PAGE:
Control your Mac from an Arduino with JavaScript and Node.js

by Mate Marschalko

Today, in this quick project we will hookup a simple push button to an Arduino UNO and trigger OS X, operating system level commands from Node.js and JavaScript. In this specific example we will put the computer in sleep and mute the system sound volume when the button is pressed. We will also look at a few other commands you can try by simply changing one line of code.

This project really is a simple one. The Arduino code will be 7 lines and the Node.js application is 14 lines so I encourage you to try it! We will first check the button state with the Arduino, then send a message through the USB port to the Node.js application where we simply run terminal commands to perform certain tasks.

button

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Arduino part

For the button I used a breakout board. This module has three pins: S, V and G. V is what you connect to the 5V pin on the Arduino and G to the GND pin. After this the button is powered up. The last step is to connect the third pin, S (Signal) to one of the input pins of the Arduino. The button connects the supplied 5V voltage from the V pin straight to the S pin but breaks the circuit when you press the button. This voltage change is what you’re Arduino input pin will detect. I randomly picked number 6 for this circuit.

After this I opened up the Arduino IDE and wrote the sketch that first checks whether the button is pressed then sends a message through the USB port. This serial message is what we will later pick up and read from Node.js using the serial port library.

void setup() {
    pinMode(6, INPUT);
    Serial.begin(9600);
}

void loop() {
    if(digitalRead(6) == LOW){
        Serial.println(“Clicked");
    }
}

This will result in the “Clicked” serial port message sent through the USB when the button is clicked.

Node.js server part

In our Node.js application we first include the Serialport library then save the library instance into another variable. In the third line we load the Shell JS library which will let us run OS X Terminal commands within the Node.js application.

var serialport = require('serialport'),
    SerialPort = serialport.SerialPort,
    shelljs = require('shelljs/global’);

Next, we create an instance of our USB port by passing in the name of the port, then a settings object that specifies that we will interpret a message when a new line character is received.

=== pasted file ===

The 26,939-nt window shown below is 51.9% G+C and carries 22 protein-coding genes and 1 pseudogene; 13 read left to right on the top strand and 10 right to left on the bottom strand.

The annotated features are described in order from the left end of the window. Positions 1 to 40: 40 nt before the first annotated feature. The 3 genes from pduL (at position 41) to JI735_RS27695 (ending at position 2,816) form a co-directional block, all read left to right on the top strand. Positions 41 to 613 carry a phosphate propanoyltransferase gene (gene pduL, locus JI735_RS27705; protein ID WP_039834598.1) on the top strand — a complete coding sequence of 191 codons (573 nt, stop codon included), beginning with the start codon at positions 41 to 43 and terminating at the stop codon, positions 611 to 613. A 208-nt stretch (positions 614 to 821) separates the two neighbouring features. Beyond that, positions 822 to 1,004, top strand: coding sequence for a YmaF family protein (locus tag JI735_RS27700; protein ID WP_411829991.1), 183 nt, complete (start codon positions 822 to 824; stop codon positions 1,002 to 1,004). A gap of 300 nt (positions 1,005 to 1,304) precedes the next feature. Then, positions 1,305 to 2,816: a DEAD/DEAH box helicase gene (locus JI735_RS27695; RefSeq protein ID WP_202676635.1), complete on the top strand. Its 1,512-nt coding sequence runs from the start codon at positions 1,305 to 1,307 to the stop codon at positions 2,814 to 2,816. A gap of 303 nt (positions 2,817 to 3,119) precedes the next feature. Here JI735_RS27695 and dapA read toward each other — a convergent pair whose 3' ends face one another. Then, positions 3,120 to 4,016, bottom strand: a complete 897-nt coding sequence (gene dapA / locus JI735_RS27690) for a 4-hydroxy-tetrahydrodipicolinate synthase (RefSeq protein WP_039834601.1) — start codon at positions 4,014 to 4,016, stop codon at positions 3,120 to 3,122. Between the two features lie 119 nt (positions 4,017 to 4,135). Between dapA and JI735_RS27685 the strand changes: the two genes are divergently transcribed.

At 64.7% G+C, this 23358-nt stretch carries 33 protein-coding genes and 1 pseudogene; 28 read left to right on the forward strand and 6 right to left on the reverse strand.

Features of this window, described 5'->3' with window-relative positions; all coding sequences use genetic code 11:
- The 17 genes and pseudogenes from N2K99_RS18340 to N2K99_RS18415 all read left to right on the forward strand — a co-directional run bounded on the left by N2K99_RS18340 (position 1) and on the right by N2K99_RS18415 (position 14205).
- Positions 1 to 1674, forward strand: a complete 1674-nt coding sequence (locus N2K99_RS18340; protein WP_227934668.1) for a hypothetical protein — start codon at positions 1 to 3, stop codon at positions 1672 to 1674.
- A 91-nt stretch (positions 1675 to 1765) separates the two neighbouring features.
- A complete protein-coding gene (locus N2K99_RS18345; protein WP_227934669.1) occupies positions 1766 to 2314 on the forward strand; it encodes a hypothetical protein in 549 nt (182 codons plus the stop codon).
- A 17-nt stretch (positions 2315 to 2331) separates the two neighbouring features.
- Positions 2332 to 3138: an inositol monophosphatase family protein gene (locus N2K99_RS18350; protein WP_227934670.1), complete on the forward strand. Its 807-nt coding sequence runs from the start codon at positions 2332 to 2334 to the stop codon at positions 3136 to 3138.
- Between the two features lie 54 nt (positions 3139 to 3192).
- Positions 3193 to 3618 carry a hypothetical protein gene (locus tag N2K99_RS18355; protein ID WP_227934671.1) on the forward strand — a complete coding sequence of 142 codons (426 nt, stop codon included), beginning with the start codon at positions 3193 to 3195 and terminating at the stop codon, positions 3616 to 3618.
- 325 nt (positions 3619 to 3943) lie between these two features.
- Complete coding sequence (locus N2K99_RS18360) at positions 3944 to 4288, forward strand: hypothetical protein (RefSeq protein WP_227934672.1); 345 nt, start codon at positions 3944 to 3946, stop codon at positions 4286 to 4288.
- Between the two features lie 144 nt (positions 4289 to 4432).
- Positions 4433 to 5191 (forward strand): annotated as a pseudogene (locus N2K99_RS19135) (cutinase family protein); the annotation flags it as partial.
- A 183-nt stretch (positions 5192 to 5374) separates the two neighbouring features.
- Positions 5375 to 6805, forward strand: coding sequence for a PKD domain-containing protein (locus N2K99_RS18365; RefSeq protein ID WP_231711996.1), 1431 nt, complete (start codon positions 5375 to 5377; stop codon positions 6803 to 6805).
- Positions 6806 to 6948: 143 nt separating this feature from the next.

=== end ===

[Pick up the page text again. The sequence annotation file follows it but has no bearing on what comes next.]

var myUSB = new SerialPort("/dev/cu.usbmodem1421", {
    parser: serialport.parsers.readline("\r\n")
});

The USB port instance has an on data event listener which exposes a data variable containing our message:

myUSB.on(“data", function(data){
    console.log(data);

    if(data === "Clicked"){
        // Button was clicked
    }
});

The problem with this piece of code is that when we press the button the Arduino constantly keeps streaming the “Clicked” message one by one until we release the button. This means that whatever we put inside condition will be executed multiple times. To prevent this from happening we only interpret the first message as a click, then disable the functionality for the next five seconds:

var enabled = true;

myUSB.on(“data", function(data){
    if(data === “Clicked” && enable){
        // Quickly disable the button
        enabled = false;
        // Enable after 5 seconds
        setTimeout(function(){
            enabled = true;
        }, 5000);

        // Terminal commands come here
    }
});

After the button logic is sorted let’s look at all the things we can do with OS X from here:

// Opens up a youtube video (or any other URL)
exec('open https://www.youtube.com/watch?v=El9K_EEv8cU', {silent:true}).output;

// Mutes system volume (or change it to a specific volume from 0 to 10)
exec(‘osascript -e “set Volume 0"', {silent:true}).output;

// Puts computer to sleep immediately
exec(‘pmset sleep now', {silent:true}).output;

// Mission Control
exec(‘/Application/Mission\ Control.app/Contents/MacOS/Mission\ Control', {silent:true}).output;

// Show desktop
exec(‘/Application/Mission\ Control.app/Contents/MacOS/Mission\ Control 1', {silent:true}).output;

// Exposé
exec(‘/Application/Mission\ Control.app/Contents/MacOS/Mission\ Control 2', {silent:true}).output;

This is just the beginning and you can obviously add most Terminal commands in here. You could automate a GIT command or a Grunt or Gulp task you often have to use.

What would you use this script for?

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